Nice article Dan, I didn't find much to disagree with peronsally. I liked your "how not to chudan uke" thing, we call that the windshield wiper.
A blocking technique should really be a seamless part of your attack.
Re: Jkogas comment about the jab, personally the way I see it you do not use the "harder" style blocking techniques against a jab, you use them against attacks which are made with more commitment, hopefully they acheive the following:
disrupting, evading (as Med said some kind of evasion or body movement is part of every -uke technique I ever learned), setting up your next shot, and making his next harder to land.
Also, (just my own experience) I have never once seen a school that teaches traditional blocks that move the elbow far away from the body, i'm sure they may exist but I know for a fact that in many styles of Karate you are encouraged to never move elbow too far from the body in these techniques.
I think people get confused by the concept because in beginner training it is seperated from everything else, also in beginner training alot of styles have applications where you block multiple times, while they are fine for learning techniques, too much of this instills a "defensive" mindset with these techniques which is the exact opposite of what you want.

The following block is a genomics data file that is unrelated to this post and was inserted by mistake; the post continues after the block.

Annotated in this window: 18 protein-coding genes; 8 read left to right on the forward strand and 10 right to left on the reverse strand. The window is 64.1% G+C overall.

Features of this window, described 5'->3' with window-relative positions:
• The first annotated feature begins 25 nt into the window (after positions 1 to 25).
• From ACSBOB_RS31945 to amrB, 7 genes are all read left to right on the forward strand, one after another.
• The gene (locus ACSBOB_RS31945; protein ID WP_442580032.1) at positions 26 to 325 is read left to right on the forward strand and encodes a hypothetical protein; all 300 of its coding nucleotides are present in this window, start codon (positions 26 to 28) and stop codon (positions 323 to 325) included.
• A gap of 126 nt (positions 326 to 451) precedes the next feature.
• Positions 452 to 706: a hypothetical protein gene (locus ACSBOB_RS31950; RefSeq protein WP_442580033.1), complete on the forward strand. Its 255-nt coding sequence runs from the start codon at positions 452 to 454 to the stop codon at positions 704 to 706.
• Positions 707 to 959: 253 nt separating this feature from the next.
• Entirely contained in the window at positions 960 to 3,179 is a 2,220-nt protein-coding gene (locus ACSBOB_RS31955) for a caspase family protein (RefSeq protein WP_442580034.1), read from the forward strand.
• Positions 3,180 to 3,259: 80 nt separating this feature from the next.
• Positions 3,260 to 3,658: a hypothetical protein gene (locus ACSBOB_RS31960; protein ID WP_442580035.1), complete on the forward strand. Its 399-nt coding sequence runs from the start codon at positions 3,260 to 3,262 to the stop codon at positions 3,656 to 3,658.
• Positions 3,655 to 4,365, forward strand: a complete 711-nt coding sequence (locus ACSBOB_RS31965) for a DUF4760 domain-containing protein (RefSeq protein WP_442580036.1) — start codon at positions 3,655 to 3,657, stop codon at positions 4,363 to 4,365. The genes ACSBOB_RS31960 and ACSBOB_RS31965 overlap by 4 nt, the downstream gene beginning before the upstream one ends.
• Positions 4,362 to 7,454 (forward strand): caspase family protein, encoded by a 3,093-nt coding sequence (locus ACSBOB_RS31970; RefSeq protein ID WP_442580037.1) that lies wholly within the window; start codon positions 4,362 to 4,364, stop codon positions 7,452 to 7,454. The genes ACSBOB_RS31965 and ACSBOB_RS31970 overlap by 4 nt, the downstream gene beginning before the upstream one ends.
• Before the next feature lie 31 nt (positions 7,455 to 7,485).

The bottom line to me is that body positioning and movement combined with using arms for deflection is a perfectly useful way of addressing attacks.
I've seen it argued that most of this happens roughly in the beginning of a confrontation, and that uke-waza are designed for the initial stages of confrontation.
Not sure if I share that opinion or not but I have seen it put forth.
In regards to Med's comment about the the parrying hand or whatever, personally I was taught ways to use uke techniques that involve both the inside/parrying hand and the outside hand as control, and simply using the outside hand, I think they both have their place.
I'm guessing that also being a Goju guy (and one with many years on me lol) Dan has seen or done these plenty too, he puts them in a different context in the article though, as a "failsafe"...maybe you could elaborate more on the inside hand thing Dan?
Edited by Zach_Zinn (06/22/08 06:35 PM)